A Brotherhood of Trust

The most ever watched televised college football game in history was the recent College Football Playoff National Championship on January 12 in which The Ohio State University defeated the University of Oregon 42-20. If you had asked the football experts at the end of October in week 10 of the season if the Buckeyes could win the national championship, few would have said yes. The team was ranked 16th in the nation. They had lost their captain, starting quarterback and Heisman Trophy candidate to a shoulder injury before the season even began. The current quarterback was a redshirt freshman and he would eventually be injured in the final game of the regular season and unable to play in any post-season games. Ohio State would go on to win the Big 10 championship, the semi-final national playoff game and the national championship with its third string quarterback. How did they do it?

According to Coach Urban Meyer, his staff and the players, a major reason was “the brotherhood of trust” – the 2014 team theme and an integral part of the Ohio State football culture that Meyer has been re-shaping since his arrival three years ago. “I can honestly say I’ve never worked on anything as hard in my life to make sure the we have the exact culture that we all want at Ohio State” said Meyer in the spring of 2014.

For two years, Meyer has used the Columbus area consulting firm Focus 3 to help create and shape the new culture. The firm’s two consultants Tim Kight and his son, Brian, worked with Meyer, the coaching staff and the entire team in teaching them the fundamentals of leadership and then tying it to culture and changed behavior. Their formula, E+R=O (Event, plus one’s Reaction to that event, determines the Outcome), is credited with being a key factor in the team’s ability to overcome devastating injuries to players, the death of a team mate and obstacles off the field that resulted in winning the national championship.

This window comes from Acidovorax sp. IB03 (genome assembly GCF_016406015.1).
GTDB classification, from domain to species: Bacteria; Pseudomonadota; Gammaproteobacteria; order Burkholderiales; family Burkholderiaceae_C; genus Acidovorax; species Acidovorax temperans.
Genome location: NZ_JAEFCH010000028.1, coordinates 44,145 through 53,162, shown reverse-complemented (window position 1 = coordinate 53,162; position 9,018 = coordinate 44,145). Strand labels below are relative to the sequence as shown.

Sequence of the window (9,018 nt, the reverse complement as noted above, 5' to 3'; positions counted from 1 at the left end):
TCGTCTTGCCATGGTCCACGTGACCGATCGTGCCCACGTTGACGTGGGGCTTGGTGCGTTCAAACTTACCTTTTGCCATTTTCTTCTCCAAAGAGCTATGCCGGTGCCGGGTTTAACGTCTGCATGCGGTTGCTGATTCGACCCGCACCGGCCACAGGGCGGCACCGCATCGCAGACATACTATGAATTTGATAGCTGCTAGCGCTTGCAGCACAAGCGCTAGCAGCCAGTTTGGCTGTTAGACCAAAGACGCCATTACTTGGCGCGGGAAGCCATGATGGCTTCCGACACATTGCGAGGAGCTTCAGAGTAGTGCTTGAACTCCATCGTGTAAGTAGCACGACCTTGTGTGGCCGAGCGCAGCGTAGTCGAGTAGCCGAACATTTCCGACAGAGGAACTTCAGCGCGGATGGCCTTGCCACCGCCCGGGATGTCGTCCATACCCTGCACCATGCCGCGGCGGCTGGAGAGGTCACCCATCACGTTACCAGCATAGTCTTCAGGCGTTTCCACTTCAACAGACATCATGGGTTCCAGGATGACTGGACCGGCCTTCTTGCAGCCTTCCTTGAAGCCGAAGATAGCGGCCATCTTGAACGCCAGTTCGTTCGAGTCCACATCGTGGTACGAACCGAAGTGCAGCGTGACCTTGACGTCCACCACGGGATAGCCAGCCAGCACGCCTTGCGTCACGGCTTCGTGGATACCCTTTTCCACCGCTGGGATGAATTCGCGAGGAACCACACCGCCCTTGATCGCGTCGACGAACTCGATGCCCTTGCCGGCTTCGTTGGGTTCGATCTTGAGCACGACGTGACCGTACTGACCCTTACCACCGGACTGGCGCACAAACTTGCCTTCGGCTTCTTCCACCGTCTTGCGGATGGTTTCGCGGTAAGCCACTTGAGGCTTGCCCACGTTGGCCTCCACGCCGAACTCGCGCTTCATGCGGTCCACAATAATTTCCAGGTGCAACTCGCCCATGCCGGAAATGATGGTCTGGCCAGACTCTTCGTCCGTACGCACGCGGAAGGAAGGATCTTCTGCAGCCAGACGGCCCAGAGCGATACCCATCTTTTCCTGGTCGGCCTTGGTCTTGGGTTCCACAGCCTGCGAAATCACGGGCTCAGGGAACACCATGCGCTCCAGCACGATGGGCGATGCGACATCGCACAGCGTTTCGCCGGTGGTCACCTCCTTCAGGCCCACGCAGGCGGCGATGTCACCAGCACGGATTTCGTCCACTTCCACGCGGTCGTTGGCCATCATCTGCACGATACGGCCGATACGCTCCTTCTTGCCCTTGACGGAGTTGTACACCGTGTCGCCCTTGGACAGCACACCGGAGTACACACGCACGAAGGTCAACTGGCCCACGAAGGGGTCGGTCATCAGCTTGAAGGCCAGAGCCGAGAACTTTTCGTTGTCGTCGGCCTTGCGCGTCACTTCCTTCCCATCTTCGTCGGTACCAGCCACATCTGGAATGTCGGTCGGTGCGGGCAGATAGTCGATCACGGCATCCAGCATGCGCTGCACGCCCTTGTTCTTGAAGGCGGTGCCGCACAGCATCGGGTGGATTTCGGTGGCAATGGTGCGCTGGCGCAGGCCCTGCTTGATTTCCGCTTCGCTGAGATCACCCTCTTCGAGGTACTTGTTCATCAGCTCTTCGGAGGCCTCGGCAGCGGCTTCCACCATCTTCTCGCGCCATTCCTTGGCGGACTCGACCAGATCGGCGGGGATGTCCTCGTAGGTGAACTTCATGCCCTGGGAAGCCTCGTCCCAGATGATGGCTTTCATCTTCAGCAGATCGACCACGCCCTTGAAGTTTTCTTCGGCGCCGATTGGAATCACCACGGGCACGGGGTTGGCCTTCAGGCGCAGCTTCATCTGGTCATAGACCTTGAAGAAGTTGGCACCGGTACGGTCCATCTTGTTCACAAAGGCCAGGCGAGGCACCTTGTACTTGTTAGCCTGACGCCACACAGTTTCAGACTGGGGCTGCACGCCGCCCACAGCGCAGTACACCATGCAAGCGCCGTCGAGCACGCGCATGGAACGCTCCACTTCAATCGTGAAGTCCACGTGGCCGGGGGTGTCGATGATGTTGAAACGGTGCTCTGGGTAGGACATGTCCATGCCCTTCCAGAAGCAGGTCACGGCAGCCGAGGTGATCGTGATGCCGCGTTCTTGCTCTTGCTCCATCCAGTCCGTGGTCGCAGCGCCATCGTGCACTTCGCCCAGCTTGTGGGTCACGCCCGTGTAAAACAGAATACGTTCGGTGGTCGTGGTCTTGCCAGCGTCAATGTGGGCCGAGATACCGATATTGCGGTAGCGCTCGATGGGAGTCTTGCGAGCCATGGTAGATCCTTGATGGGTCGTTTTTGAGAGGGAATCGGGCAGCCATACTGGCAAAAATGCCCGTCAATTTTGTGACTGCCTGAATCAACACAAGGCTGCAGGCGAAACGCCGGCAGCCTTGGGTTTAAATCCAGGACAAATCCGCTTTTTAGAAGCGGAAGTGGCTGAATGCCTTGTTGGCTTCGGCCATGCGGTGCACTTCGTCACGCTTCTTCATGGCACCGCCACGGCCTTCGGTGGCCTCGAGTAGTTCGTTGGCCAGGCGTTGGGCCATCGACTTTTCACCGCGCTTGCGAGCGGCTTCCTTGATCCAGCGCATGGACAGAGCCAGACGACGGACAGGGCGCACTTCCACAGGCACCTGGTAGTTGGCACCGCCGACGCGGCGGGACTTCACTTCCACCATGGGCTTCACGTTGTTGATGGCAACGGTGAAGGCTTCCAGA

Tim Kight ran track at Ohio State and later UCLA. He is a M.Div. graduate of Princeton Seminary and pastored for four years before transferring his ideas about leadership, culture and behavior from the pulpit to a business consulting practice. The story of Kight’s work with Meyer and Ohio State has been the subject of several articles but one of the best is an article on the OhioStateScout.com website. It is well worth the full read.

So what’s the connection between Urban Meyer, the Ohio State football team, Tim Kight and pastors and other ministry leaders? They all deal with leadership, culture and changed behaviors. In reading the scout.com article, I observed at least six parallels between the Ohio State story and pastors and churches.

Culture is more powerful than vision. This is true of a football team and it is true in a church. According to Brian Kight, “You can’t just declare a culture. Every coach declares a culture. You don’t get the culture you declare, you get the culture you lead.” “We don’t blame, complain or defend” said Meyer. “If there’s something great about our program, you’re going to hear the term ‘enhance it’ and make it stronger. When there is something not exactly right, we don’t blame players, we don’t blame coaches.” “Leaders,” says Brian Kight, “when they’re not getting what they want, which demonstrates that they’re not very effective leaders, blame, complain and defend. That’s what lesser leaders do, which only makes the problem worse.” Building on the islands of health and strength is always a better approach that focusing on the weaknesses. Fix the system, not fix the blame, be it your church or football team or any group or human organization.